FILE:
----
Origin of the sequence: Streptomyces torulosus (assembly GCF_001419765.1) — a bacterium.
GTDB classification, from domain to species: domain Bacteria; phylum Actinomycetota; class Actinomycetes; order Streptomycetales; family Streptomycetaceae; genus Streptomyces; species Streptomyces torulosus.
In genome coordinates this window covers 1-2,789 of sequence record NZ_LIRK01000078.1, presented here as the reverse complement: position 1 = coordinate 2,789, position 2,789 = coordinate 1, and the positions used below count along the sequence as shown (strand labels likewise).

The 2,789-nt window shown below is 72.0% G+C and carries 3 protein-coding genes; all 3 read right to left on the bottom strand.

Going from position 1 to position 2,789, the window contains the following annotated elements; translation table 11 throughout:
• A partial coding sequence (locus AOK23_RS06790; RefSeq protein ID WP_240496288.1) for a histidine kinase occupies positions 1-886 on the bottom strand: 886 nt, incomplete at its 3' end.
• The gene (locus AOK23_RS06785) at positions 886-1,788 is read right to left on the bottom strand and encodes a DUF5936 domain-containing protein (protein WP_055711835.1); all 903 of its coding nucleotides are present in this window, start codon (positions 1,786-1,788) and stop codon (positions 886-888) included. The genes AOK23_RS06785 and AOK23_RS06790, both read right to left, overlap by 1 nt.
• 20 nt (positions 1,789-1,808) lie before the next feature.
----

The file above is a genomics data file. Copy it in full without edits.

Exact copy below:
Origin of the sequence: Streptomyces torulosus (assembly GCF_001419765.1) — a bacterium.
GTDB classification, from domain to species: domain Bacteria; phylum Actinomycetota; class Actinomycetes; order Streptomycetales; family Streptomycetaceae; genus Streptomyces; species Streptomyces torulosus.
In genome coordinates this window covers 1-2,789 of sequence record NZ_LIRK01000078.1, presented here as the reverse complement: position 1 = coordinate 2,789, position 2,789 = coordinate 1, and the positions used below count along the sequence as shown (strand labels likewise).

The 2,789-nt window shown below is 72.0% G+C and carries 3 protein-coding genes; all 3 read right to left on the bottom strand.

Going from position 1 to position 2,789, the window contains the following annotated elements; translation table 11 throughout:
• A partial coding sequence (locus AOK23_RS06790; RefSeq protein ID WP_240496288.1) for a histidine kinase occupies positions 1-886 on the bottom strand: 886 nt, incomplete at its 3' end.
• The gene (locus AOK23_RS06785) at positions 886-1,788 is read right to left on the bottom strand and encodes a DUF5936 domain-containing protein (protein WP_055711835.1); all 903 of its coding nucleotides are present in this window, start codon (positions 1,786-1,788) and stop codon (positions 886-888) included. The genes AOK23_RS06785 and AOK23_RS06790, both read right to left, overlap by 1 nt.
• 20 nt (positions 1,789-1,808) lie before the next feature.